I often wondered why we stay in unfulfilling, broken relationships, obsessed over fixing them. And then it hit me. They’re not broken! They’re perfectly functional dysfunctional relationships. And the longer we stay, and try to fix or change the dysfunction and make it not dysfunctional, it becomes even more dysfunctional, and thus more functional. It’s a paradox. That’s because we’re not fixing anything. And we’re not fixing anything because nothing is broken. The relationship is a bad dysfunctional one, true. But that’s its job and it can’t be fixed. It is serving its purpose:
- It’s keeping us from facing our fears of being alone
- It’s keeping us from facing ourselves and fixing our own problems
- It’s keeping us from real intimacy, because, let’s face it, we’re not emotionally grown up enough to handle real intimacy (if we were, we wouldn’t be with an emotionally unavailable partner in the first place)
- It’s keeping our partner in a distant, dysfunctional relationship, possibly with no strings attached, because he/she is not capable of real intimacy either
- And it’s keeping us both dependent on drama, obsession, avoidance and pain, because we both thrive on those things.
And when those are the components of a relationship that we refuse to leave, that’s quite telling.
It says, this relationship works perfectly, especially when I am in so much pain and suffering throughout it. Well, let’s think about it realistically: when something doesn’t work, when something’s broken (a kitchen plate, or a glass, for example), what do you do with it? Do you keep eating off half a plate? Do you drink out of a broken glass, with a jagged edge? I’m guessing you don’t. I’m guessing you throw it away, in the trash, where it belongs.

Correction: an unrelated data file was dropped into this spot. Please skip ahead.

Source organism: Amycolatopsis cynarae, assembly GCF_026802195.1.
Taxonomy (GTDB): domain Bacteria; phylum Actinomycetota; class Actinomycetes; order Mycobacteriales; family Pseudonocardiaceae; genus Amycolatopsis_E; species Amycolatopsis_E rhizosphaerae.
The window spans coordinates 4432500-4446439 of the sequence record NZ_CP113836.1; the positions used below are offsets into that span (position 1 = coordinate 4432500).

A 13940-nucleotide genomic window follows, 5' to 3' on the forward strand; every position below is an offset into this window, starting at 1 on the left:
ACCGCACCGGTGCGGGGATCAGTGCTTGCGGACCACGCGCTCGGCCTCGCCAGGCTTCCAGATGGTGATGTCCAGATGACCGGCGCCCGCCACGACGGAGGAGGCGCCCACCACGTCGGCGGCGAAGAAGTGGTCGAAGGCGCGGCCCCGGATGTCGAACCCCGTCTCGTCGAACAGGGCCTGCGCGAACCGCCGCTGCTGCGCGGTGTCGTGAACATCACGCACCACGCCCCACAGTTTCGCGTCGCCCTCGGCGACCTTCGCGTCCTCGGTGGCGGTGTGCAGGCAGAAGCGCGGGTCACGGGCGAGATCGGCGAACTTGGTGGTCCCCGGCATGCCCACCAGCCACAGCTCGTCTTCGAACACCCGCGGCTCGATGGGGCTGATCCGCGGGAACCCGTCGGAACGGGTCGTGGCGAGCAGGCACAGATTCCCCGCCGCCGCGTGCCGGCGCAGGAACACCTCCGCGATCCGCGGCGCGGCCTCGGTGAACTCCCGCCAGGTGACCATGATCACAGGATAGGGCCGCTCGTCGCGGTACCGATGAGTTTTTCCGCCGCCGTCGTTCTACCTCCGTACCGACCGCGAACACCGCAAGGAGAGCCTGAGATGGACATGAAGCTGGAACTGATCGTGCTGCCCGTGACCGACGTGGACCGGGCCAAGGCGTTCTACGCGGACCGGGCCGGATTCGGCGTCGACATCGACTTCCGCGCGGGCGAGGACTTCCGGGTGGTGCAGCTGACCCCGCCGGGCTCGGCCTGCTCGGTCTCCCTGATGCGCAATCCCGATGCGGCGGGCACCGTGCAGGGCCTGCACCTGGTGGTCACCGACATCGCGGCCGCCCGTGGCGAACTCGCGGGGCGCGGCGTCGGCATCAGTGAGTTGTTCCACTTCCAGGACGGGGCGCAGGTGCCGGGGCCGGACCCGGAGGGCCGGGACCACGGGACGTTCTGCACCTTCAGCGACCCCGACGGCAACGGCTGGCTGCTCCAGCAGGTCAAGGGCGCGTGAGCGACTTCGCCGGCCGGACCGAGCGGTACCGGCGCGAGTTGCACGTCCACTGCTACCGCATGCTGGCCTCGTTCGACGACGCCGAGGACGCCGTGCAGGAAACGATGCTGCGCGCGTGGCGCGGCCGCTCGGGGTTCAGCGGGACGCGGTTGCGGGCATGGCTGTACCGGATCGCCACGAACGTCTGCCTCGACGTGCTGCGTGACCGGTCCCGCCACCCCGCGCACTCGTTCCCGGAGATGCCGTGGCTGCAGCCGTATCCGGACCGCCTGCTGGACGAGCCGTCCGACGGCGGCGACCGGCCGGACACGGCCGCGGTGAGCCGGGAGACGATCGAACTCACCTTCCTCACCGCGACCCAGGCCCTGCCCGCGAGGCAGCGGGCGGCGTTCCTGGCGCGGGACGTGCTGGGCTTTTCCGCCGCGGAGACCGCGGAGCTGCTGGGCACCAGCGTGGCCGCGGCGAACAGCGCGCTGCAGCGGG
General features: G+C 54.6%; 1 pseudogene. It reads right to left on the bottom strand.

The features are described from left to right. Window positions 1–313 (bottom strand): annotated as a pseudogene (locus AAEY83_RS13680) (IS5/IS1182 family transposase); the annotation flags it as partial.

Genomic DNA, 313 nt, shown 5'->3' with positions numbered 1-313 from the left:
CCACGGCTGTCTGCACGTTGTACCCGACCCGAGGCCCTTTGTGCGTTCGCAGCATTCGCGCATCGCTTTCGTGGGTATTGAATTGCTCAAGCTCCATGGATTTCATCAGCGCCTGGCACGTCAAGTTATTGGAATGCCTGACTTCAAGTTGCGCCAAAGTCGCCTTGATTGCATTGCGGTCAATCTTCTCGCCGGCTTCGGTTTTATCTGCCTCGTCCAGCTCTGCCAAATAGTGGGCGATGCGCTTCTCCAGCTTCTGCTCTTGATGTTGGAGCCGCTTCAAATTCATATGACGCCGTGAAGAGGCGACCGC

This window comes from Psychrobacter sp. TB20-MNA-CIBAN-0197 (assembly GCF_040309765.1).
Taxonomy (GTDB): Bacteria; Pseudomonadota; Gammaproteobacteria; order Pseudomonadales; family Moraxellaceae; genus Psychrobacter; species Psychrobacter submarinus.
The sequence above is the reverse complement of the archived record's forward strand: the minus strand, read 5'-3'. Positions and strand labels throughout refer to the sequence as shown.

What about something like a car, which has more value and can be repaired. What if you bought a used car and it kept breaking down, month, after month, after month, after month. And you kept repairing it. And the more money you put in the thing to fix it, it just kept breaking down on you. What would you do? I know what I’d do. I’d tell the bum who sold it to me that he sold me a lemon and I’d ask for my money back. I may even take legal action. Eventually, I’d get rid of it because it wasn’t serving its purpose. Somedays it would work, others it wouldn’t. But I couldn’t take my chances! I would have to get to work. I would have to be able to depend on a car, so for me to make any long-term investment in a really crappy car that kept breaking down on me and costing me a fortune with little payback would be completely idiotic of me, not to mention irresponsible.
So, when something doesn’t work for us, we get rid of it. But when something works, we keep it around.
Ask yourself if you’re holding on to a broken dinner plate? A cracked glass? A lemon? Or a fully functioning broken relationship that serves a need you never realized you had.